According to Bill Clinton, the GOP is “banking on” the fact that the economy has been struggling, and many of the unemployed could switch sides to a Republican candidate, or even an independent if one arises.
But Clinton – the only Democrat to win two terms in the White House since Franklin Roosevelt – told USA Today he thought President Barack Obama was in “pretty good shape,” despite the struggling economic policy.
Clinton also says he has a number of ideas that could seriously stimulate America’s economy, resulting in a boost for the President, who is currently lagging in opinion polls. They are fleshed out in his coming book, Back to Work.
Still, “[Obama] might win anyway,” said Clinton, which is certainly true. With a full year until the election and the Republican base largely disjointed because of the eight candidates, it is truly anyone’s game.
The “New Democrat” from Arkansas talked about more than the President in his book, though. He also spoke on some innovative fiscal policies and real-world solutions that, if implemented, could help the economy.
One novel idea would be to grant property tax break for investments that create jobs for painting flat tar roofs white. Clinton claims that it would save energy, cutting cost for those already struggling in a stagnant financial climate.
The former president also advises to invest the capital that many companies – and the government, to a certain degree – don’t use. Currently $2.2 trillion in U.S. banks could not all be given out as loans because of the housing crisis, but much of it could, giving people money, and the economy a big boost.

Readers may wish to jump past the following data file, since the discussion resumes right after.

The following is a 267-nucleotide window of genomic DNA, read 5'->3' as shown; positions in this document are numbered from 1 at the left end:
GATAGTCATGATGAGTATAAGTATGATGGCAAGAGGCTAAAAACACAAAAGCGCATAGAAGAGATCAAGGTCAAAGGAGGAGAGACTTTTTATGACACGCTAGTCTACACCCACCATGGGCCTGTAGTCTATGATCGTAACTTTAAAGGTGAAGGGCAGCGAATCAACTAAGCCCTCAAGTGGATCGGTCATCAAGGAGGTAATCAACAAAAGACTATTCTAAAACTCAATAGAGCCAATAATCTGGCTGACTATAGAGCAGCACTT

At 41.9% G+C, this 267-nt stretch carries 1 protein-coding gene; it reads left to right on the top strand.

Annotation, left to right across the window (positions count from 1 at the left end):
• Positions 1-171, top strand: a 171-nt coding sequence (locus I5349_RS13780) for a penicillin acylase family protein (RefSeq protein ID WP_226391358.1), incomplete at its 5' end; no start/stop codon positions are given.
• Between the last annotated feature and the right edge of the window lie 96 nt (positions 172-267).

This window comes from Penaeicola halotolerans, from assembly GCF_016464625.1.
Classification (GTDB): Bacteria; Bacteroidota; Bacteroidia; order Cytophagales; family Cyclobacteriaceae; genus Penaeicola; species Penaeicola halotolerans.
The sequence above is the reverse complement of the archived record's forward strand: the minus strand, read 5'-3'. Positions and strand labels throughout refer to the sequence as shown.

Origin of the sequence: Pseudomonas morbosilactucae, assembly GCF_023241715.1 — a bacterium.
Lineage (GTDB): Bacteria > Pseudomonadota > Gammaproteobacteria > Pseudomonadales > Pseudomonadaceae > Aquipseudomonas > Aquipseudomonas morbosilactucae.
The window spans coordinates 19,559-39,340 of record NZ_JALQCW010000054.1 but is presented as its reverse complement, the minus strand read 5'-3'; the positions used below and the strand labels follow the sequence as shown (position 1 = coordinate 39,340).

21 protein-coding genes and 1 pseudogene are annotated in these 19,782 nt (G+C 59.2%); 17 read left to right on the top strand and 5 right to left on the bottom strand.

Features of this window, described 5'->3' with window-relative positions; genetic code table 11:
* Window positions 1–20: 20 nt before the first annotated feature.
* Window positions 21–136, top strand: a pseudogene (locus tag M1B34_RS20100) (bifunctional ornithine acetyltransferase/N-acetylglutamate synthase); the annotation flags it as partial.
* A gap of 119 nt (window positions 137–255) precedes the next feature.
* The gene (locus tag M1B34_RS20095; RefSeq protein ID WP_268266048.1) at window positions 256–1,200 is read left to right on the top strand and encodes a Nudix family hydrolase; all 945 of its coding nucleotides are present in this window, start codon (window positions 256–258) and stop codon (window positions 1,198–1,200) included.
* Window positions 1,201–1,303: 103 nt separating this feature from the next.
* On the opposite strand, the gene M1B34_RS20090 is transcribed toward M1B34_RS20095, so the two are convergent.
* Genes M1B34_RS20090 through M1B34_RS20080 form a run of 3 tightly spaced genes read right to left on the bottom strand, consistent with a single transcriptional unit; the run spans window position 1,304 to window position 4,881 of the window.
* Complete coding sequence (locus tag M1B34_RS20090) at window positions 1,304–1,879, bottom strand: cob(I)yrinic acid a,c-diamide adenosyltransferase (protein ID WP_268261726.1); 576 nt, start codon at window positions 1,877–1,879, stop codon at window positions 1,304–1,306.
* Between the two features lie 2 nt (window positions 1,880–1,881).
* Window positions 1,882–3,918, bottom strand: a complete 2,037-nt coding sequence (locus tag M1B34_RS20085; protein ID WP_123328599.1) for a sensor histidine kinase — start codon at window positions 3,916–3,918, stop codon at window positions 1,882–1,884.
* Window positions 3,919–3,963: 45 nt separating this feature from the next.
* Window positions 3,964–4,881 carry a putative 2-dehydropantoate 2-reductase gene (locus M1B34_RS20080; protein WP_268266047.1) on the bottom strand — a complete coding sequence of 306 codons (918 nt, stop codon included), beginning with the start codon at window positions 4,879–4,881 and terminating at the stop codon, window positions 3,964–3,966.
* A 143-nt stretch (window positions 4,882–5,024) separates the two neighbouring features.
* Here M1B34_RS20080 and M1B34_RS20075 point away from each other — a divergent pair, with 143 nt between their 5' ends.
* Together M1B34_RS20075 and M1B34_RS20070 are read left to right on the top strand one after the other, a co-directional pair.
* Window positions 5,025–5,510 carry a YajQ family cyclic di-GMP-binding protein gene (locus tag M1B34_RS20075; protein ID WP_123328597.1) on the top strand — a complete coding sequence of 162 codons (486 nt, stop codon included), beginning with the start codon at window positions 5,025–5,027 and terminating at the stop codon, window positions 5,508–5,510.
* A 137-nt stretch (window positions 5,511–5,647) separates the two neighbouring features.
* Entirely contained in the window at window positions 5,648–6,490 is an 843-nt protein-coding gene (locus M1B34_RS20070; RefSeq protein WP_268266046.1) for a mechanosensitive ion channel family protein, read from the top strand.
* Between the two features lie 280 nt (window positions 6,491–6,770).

Clinton is also in favor of the “Buffet Rule,” which basically states that the richest American citizens should pay more in taxes. In a Forbes interview about a month ago, he said, “More than 40 percent of the income growth went to the top 1 percent,” but admits that having the wealthy pay more won’t balance the budget by itself. “I don’t mind paying more,” said the ex-governor.
One last strategy Clinton promotes is aimed at the private sector, which largely has neglected to utilize their assets for the greater good. He thinks that if a corporation has additional capital not required, they should create jobs, because “it’s not only the morally right thing to do, it’s good for the companies involved.”
His book comes out Nov. 8.